By Cathi Brese Doebler
We were at the grocery store as I helped guide my son’s tiny little fingers to the cost labels. “See this number?” I asked, “This number tells me how much it costs to buy this. Down here,” we moved our fingers, “is the number that tells me how much it costs per pound.” Then I showed him how that product and another one both had “per pound” costs, and asked him which product had the better price per pound. Smiling, he pointed to the correct product. “Good decision,” I encouraged him. We grabbed one for our cart.
Sometimes, a simple lesson in the middle of a mundane task can be the best lesson of all.
From the time children are young they can learn life lessons. In addition to teaching children about sharing, kindness, numbers, and letters, they can learn the value of money management.
From the time my children were four years old, they were given an allowance, starting with simple tasks. One of the first things on their allowance list was for them to make their bed every day. They also could help me water the plants, set the dinner table, and clean up their toys. For each completed chore, we’d add a check mark to their list. I would pay them with coins because it was easier for them to see how we would split up their allowance into three piles. One pile (80% of their earnings) was for them to spend or do whatever they wanted with it. One pile (10%) was for them to put in their savings. The final pile (10%) was for them to give. They could choose to give it at church or a charity.
The first time I tried doing this, I had the three coin piles in front of one of my children. After listening to my explanation of what each of the piles were for, he shook his head. “No,” he said, “I don't want to give any away. I want to keep it all.” Such a natural response!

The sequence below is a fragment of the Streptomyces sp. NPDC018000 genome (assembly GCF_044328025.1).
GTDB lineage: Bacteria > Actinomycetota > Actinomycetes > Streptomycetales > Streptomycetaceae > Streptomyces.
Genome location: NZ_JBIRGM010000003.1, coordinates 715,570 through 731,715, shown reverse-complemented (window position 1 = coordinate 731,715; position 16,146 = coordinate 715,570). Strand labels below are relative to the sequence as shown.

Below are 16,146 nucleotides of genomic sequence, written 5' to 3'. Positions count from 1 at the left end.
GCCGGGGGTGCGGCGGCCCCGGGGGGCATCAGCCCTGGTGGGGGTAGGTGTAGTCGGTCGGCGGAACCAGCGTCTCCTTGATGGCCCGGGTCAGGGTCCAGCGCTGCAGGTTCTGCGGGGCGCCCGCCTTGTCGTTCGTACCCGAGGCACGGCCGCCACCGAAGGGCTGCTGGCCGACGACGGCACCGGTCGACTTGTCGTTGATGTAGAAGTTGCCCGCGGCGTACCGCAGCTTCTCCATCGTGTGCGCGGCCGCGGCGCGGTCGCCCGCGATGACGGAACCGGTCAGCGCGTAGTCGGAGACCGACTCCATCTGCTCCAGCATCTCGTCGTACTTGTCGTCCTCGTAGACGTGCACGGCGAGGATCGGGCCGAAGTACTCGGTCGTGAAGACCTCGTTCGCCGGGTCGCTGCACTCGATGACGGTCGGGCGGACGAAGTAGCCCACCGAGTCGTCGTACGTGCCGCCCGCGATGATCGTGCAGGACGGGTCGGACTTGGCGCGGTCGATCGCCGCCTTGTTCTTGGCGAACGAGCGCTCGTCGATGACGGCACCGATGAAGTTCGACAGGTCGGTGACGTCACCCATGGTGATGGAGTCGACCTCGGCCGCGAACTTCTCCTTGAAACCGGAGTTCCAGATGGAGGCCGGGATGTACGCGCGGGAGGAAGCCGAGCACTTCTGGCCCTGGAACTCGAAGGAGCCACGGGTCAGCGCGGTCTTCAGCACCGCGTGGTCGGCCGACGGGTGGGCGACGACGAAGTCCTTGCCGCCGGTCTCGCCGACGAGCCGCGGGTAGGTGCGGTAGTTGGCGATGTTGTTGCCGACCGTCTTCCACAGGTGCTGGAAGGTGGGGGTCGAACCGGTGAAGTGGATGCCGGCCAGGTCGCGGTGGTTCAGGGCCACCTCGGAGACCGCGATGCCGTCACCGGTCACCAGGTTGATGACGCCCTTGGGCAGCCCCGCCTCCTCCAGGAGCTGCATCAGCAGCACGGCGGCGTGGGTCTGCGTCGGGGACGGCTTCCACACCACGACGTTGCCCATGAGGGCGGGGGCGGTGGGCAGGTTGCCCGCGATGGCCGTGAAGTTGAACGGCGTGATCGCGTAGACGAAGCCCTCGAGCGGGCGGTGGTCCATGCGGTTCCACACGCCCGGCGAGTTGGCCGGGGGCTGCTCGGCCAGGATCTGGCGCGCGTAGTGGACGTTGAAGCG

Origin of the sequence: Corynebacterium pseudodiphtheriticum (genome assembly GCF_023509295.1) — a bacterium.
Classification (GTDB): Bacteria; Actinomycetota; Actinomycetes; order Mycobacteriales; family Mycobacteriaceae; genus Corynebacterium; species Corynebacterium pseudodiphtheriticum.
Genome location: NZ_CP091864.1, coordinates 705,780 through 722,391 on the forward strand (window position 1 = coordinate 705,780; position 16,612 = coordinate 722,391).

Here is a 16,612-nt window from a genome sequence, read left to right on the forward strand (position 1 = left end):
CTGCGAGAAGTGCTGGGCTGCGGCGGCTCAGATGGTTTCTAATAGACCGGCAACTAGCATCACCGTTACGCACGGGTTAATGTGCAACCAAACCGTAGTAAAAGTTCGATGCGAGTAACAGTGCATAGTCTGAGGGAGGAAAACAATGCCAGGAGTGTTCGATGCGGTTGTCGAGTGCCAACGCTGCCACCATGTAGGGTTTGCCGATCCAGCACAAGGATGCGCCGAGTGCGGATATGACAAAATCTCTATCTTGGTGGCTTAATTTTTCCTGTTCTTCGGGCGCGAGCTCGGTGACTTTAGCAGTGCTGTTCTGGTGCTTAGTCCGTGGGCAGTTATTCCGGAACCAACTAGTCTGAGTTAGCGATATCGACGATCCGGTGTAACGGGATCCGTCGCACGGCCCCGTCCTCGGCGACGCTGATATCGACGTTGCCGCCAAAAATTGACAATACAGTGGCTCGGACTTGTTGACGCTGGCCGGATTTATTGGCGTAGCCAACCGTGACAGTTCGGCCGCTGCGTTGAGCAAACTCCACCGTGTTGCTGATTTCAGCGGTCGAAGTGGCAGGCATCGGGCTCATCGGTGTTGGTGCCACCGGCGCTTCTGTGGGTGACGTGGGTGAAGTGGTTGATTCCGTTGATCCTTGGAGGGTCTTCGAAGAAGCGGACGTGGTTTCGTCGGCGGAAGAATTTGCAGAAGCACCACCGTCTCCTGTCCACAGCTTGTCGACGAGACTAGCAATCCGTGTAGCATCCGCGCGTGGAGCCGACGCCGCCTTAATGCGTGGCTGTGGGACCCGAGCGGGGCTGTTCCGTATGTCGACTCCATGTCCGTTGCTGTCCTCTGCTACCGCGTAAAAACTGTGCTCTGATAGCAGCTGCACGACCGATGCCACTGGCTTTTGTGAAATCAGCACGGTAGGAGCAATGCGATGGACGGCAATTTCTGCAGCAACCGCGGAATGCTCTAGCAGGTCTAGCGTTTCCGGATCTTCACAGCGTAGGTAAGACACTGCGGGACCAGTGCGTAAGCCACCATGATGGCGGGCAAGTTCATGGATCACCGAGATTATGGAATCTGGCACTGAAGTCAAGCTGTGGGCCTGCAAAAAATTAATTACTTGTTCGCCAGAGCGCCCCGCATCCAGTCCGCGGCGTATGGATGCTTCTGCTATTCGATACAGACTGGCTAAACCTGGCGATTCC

“God asks us to give back some of what we earn. We get to share with others when God provides for us. If you’re not ready to share some of what you’ve earned, then I’m afraid you are not ready to earn an allowance,” I said.
He thought about that and then realized he was ready to share! Later, he decided to save his “giving” for a bible for the children at the mission our church sponsors; it took him a year. What a great opportunity for him to see the words of Malachi 3:10 at work, “Bring the full tithe into the storehouse, that there may be food in my house. And thereby put me to the test, says the Lord of hosts, if I will not open the windows of heaven for you and pour down for you a blessing until there is no more need.”
Spending their own money
As my children grew older, they quickly became aware of the cool toys and gadgets their friends had; they wanted those gadgets too. Here was another opportunity to teach my children about the value of working for and using their own money.
My oldest son spent a long time saving money from his allowance and gifts. He watched friends who had the Nintendo DS long before him, knowing we were not going to buy one for him. It was a lesson in patience. When he finally had enough to purchase his DS, he took excellent care of it!
There are opportunities from the time your children are young to teach them about money and God’s Word regarding money. Learning these lessons early can help your children make better decisions about money all their lives.
Cathi Brese Doebler is the author of “Ditch the Joneses, Discover Your Family: How to Thrive on Less Than Two Incomes!” You can find out more about Ms. Doebler, her book and her blog at www.DitchThe.com